Photograph — The Nerve Africa

Before e-commerce came to Africa, Nigeria was one of the nations described as a ‘cash-based’ economy. Until recently, most business transactions for goods and services were carried out by face–to–face negotiations in open markets with payments through cash or cheques. The culture adopted by most Nigerians was to inspect goods, negotiate physically, and, if satisfied, pay. The effect of this commerce culture was that most individuals were forced to travel within and outside the country to purchase goods and services carrying physical cash.

Over the years, e-commerce adoption has grown year-on-year, with more Nigerians willing to trust online shopping. Also, in the post-pandemic era, people now rely more on shopping for items online that can easily be easily delivered. This demand has made it even more important for e-commerce companies like Jumia to step in and fill the gap by providing innovative trading opportunities for thousands of sellers to connect with millions of consumers in Africa.

Jumia continues to navigate Africa’s business environment, where a  myriad of regulatory, logistic, socio-cultural, and technological challenges exist. Every country where Jumia operates has a unique environment. Notwithstanding, the company has built an innovative multi-purpose platform that empowers small businesses and consumers in the continent.

What does the future hold?

The dust is now settled on the leadership changes in Jumia, which has seen several market watchers predicting a new lease of life in the company. Following the recent announcement from the company, it is important to analyse its third-quarter 2022 financial report and the new strategy from the management team to see what the future holds.

The third quarter of the year saw Jumia record substantial revenue and gross profit growth, according to the company’s financial earnings report. The most recent statistics show that $50.5 million was generated in revenue in Q3 2022, an increase of 6% from the $47.6 million reported in Q2. This also represents an 18.4% increase from the $42.7 million reported in the same period last year.

Interestingly, Jumia’s acting CEO, Francis Dufay, laid out the new business strategy for the company during the Q3 2022 earnings call, stating that the recent focus on cost discipline and return on investment speaks to an ever-increasing need to make the company profitable in the near future. Results for Q3 showed more encouraging signs that the company is on the right path.

He further stated that the company intends to bring more focus to the core business, allocating capital, resources and teams to main areas and projects with attractive returns on investments and clear ecosystem benefits. Jumia will deemphasise or cease projects and ventures that do not meet such criteria. In line with the above, the company will scale back First Party grocery offerings in geographies where this category remains sub-scale. In addition, Jumia Prime will be paused indefinitely from the 1st of January 2023 as the company looks to focus more resources in other areas of the business.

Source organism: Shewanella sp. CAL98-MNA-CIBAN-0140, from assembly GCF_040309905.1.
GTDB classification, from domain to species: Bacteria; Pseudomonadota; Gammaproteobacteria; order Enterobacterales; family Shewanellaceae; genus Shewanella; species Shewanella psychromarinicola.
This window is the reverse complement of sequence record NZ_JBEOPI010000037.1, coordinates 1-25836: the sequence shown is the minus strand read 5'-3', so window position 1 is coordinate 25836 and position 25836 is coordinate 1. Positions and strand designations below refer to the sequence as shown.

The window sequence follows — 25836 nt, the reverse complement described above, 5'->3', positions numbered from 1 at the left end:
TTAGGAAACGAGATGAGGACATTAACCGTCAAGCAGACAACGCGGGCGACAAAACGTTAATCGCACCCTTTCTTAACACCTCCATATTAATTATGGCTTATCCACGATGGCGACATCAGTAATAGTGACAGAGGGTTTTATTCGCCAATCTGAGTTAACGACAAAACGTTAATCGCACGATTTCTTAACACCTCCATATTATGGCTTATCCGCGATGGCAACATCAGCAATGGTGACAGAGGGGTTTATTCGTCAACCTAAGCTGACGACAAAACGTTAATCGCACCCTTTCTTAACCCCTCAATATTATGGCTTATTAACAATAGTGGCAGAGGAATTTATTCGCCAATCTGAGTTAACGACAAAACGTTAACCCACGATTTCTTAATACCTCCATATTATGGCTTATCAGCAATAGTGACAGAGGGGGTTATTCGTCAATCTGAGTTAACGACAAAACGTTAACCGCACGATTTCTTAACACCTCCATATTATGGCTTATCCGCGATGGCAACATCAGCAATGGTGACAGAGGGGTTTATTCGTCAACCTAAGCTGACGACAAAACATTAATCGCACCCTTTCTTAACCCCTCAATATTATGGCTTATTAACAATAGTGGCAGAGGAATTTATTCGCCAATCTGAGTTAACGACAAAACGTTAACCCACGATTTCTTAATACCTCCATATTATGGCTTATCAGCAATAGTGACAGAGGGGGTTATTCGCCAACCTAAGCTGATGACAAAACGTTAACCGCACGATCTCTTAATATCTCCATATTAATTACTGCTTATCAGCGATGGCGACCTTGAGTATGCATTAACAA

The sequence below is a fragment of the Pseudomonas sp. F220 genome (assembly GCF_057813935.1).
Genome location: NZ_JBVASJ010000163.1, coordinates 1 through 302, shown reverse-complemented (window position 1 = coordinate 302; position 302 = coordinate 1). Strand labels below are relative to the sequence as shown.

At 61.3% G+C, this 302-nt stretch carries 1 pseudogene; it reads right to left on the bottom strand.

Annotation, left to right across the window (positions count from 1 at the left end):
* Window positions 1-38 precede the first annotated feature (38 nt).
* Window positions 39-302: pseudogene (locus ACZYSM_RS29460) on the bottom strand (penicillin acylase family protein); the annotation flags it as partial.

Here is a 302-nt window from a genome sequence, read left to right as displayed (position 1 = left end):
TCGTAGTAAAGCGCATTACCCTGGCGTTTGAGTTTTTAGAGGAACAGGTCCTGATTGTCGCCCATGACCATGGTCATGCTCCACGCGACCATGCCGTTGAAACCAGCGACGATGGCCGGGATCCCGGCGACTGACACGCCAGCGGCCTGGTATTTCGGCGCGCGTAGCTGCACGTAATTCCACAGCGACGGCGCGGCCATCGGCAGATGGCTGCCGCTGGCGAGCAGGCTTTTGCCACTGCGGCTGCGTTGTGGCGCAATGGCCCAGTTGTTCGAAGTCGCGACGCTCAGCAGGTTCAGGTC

It is important to note that the company plans to keep logistics open to third parties only in the countries where they have strong assets (Nigeria, Ivory Coast, Morocco). The e-commerce opportunity in Nigeria remains vast with a very young population and growing middle class. Hence, this new focus will further strengthen the company’s hold in its biggest market.

Going forward, the company is looking to continue strengthening its foothold in all the countries where it is currently operational. However, this is likely to come with changes to its operating model. In a statement released by Francis Dufay, Acting CEO of Jumia, “We have a clear focus for the next chapter of our journey and are taking decisive action to support our path to profitability. We will bring more focus to the business, directing our efforts and resources to projects and activities that deliver tangible value to our consumers, sellers and broader ecosystem participants. We are also enforcing tighter cost discipline and driving efficiencies across the full structure while enhancing the fundamentals of our core e-commerce business to drive user growth.”

The company is showing greater willingness to constantly invest in Nigeria and has stated it would be making some adjustments in its organisational setup in the coming weeks. Allocating more people and resources to its marketplace, tech and in-house logistics platform are some of the strategies expected to enhance future success.

Clearly, there is strong optimism that this new strategy will continue to deliver value to Jumia’s consumers in Nigeria. The company is on the right path to profitability through growth and optimization.

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